Conor McGregor may face a ban from the United States if he is convicted of assault of an elderly man in a Dublin pub.

The incident happened last April but the video of the punch and of McGregor being hustled out of the pub by his handlers only surfaced last week.

The gardai (police) stated:“Gardaí are investigating an assault incident that occurred at a public house in Drimnagh, Dublin 12, on 6/4/19 at approximately 2:30pm. Investigations ongoing in relation to this incident and no arrests have been made to date.”

Conor McGregor did not take kindly to a man in his 60s in a Dublin pub dissing his Proper Twelve whiskey.

Conor McGregor did not take kindly to a man in his 60s in a Dublin pub dissing his Proper Twelve whiskey.

Read more: Conor McGregor to be charged for sucker-punching elderly man in Dublin pub

While assault is not normally the type of conviction that would automatically trigger a ban on U.S. entry or the revocation of a visa, immigration lawyers say previous offenses can impact a decision.

Speaking to the DailyMail after an earlier incident, Scott Bratton, a partner at Margaret W. Wong & Associates immigration law firm, explained that the MMA fighter would have to be convicted of a crime of “moral turpitude” in order for it to have implications.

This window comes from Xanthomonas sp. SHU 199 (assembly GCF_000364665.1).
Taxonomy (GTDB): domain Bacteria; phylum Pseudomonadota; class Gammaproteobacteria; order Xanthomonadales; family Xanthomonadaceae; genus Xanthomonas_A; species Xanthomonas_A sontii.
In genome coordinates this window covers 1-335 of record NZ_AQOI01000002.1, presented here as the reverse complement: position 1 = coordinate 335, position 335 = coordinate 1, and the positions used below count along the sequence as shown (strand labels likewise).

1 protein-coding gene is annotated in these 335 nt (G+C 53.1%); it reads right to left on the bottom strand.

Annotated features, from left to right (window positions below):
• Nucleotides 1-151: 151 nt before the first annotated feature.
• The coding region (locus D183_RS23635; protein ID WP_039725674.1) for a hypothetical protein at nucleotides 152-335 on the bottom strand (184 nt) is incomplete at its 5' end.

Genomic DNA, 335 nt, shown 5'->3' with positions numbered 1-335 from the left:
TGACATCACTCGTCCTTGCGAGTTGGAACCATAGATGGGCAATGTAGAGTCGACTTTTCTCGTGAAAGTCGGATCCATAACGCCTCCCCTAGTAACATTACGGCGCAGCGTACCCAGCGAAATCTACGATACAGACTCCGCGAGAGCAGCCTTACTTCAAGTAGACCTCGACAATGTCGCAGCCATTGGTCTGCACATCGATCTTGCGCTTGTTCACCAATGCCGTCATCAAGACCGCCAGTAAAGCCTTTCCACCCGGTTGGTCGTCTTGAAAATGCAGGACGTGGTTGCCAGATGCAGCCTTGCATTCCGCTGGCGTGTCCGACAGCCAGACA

An assault with aggravating factors would move it into this realm of “moral turpitude,” a legal concept used in the U.S. which refers to "an act or behavior that gravely violates the sentiment or accepted standard of the community."

The concept itself is considered quite difficult to define and to argue but has been described as an "act of baseness, vileness, or depravity in the private and social duties which a man owes to his fellow men.”

It is of importance in particular in U.S. immigration law, despite its vague explanation, as to be found guilty of this is considered a bar on your immigration abilities.

Conor McGregor at the Super Bowl 2018.

Conor McGregor at the Super Bowl 2018.

WATCH: Conor McGregor filmed hitting a man who refused a glass of his Proper Twelve whiskey

Again, Bratton confirms that waivers could be acquired to reenter the U.S. even if convicted of assault with aggravating circumstances.

It is thought more likely that McGregor’s lawyers will look for a plea deal, which would not see any threat to his immigration status and would be structured in such a way that he would have no issues in entering the U.S. in the future.

Unless he offends again.

What do you think? Does Conor McGregor deserve to be charged for punching a man in his 60s? Let us know your thoughts in the comment section below. 

Conor McGregor, in the ring in 2018.Getty